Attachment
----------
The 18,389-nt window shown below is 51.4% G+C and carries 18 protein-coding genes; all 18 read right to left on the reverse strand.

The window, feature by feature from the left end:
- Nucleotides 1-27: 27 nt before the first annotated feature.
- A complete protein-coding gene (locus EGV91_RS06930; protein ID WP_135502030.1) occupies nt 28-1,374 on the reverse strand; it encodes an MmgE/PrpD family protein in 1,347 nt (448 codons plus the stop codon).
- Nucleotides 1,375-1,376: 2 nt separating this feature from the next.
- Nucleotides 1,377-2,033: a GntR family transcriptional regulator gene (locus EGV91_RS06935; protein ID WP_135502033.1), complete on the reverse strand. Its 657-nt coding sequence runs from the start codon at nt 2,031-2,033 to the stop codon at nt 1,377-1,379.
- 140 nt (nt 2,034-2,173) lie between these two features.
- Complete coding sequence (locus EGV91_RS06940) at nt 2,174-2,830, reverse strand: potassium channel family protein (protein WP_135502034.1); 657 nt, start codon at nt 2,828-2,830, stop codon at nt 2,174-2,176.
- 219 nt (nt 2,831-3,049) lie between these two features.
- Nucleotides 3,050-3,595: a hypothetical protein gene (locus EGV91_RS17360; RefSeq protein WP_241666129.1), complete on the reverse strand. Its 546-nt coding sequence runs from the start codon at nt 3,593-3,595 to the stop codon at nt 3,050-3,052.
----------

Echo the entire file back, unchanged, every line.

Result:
The 18,389-nt window shown below is 51.4% G+C and carries 18 protein-coding genes; all 18 read right to left on the reverse strand.

The window, feature by feature from the left end:
- Nucleotides 1-27: 27 nt before the first annotated feature.
- A complete protein-coding gene (locus EGV91_RS06930; protein ID WP_135502030.1) occupies nt 28-1,374 on the reverse strand; it encodes an MmgE/PrpD family protein in 1,347 nt (448 codons plus the stop codon).
- Nucleotides 1,375-1,376: 2 nt separating this feature from the next.
- Nucleotides 1,377-2,033: a GntR family transcriptional regulator gene (locus EGV91_RS06935; protein ID WP_135502033.1), complete on the reverse strand. Its 657-nt coding sequence runs from the start codon at nt 2,031-2,033 to the stop codon at nt 1,377-1,379.
- 140 nt (nt 2,034-2,173) lie between these two features.
- Complete coding sequence (locus EGV91_RS06940) at nt 2,174-2,830, reverse strand: potassium channel family protein (protein WP_135502034.1); 657 nt, start codon at nt 2,828-2,830, stop codon at nt 2,174-2,176.
- 219 nt (nt 2,831-3,049) lie between these two features.
- Nucleotides 3,050-3,595: a hypothetical protein gene (locus EGV91_RS17360; RefSeq protein WP_241666129.1), complete on the reverse strand. Its 546-nt coding sequence runs from the start codon at nt 3,593-3,595 to the stop codon at nt 3,050-3,052.